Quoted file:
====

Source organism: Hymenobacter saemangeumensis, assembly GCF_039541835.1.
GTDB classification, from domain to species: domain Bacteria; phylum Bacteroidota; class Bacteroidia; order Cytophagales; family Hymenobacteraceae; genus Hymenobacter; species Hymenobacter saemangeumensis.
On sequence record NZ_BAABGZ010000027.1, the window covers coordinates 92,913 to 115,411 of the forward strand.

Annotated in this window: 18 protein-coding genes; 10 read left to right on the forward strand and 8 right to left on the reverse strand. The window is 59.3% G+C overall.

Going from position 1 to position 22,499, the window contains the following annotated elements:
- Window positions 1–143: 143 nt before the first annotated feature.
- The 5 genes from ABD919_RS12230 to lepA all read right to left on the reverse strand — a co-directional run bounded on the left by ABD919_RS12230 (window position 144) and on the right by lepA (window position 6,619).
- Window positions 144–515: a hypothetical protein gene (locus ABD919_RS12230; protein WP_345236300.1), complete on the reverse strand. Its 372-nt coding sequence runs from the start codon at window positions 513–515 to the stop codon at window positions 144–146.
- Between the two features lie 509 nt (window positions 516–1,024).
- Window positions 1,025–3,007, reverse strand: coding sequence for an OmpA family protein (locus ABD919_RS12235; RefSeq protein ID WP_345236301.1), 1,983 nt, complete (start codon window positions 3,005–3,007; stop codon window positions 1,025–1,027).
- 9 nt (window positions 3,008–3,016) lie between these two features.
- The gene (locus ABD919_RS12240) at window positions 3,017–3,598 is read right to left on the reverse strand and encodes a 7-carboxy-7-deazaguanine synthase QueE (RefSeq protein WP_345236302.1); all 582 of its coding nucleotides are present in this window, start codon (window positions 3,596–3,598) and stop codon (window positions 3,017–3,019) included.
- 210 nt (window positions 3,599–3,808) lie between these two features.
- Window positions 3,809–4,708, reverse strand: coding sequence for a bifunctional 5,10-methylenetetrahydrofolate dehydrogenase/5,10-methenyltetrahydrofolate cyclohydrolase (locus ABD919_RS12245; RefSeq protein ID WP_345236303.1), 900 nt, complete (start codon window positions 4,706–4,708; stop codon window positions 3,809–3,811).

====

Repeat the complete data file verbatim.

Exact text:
Source organism: Hymenobacter saemangeumensis, assembly GCF_039541835.1.
GTDB classification, from domain to species: domain Bacteria; phylum Bacteroidota; class Bacteroidia; order Cytophagales; family Hymenobacteraceae; genus Hymenobacter; species Hymenobacter saemangeumensis.
On sequence record NZ_BAABGZ010000027.1, the window covers coordinates 92,913 to 115,411 of the forward strand.

Annotated in this window: 18 protein-coding genes; 10 read left to right on the forward strand and 8 right to left on the reverse strand. The window is 59.3% G+C overall.

Going from position 1 to position 22,499, the window contains the following annotated elements:
- Window positions 1–143: 143 nt before the first annotated feature.
- The 5 genes from ABD919_RS12230 to lepA all read right to left on the reverse strand — a co-directional run bounded on the left by ABD919_RS12230 (window position 144) and on the right by lepA (window position 6,619).
- Window positions 144–515: a hypothetical protein gene (locus ABD919_RS12230; protein WP_345236300.1), complete on the reverse strand. Its 372-nt coding sequence runs from the start codon at window positions 513–515 to the stop codon at window positions 144–146.
- Between the two features lie 509 nt (window positions 516–1,024).
- Window positions 1,025–3,007, reverse strand: coding sequence for an OmpA family protein (locus ABD919_RS12235; RefSeq protein ID WP_345236301.1), 1,983 nt, complete (start codon window positions 3,005–3,007; stop codon window positions 1,025–1,027).
- 9 nt (window positions 3,008–3,016) lie between these two features.
- The gene (locus ABD919_RS12240) at window positions 3,017–3,598 is read right to left on the reverse strand and encodes a 7-carboxy-7-deazaguanine synthase QueE (RefSeq protein WP_345236302.1); all 582 of its coding nucleotides are present in this window, start codon (window positions 3,596–3,598) and stop codon (window positions 3,017–3,019) included.
- 210 nt (window positions 3,599–3,808) lie between these two features.
- Window positions 3,809–4,708, reverse strand: coding sequence for a bifunctional 5,10-methylenetetrahydrofolate dehydrogenase/5,10-methenyltetrahydrofolate cyclohydrolase (locus ABD919_RS12245; RefSeq protein ID WP_345236303.1), 900 nt, complete (start codon window positions 4,706–4,708; stop codon window positions 3,809–3,811).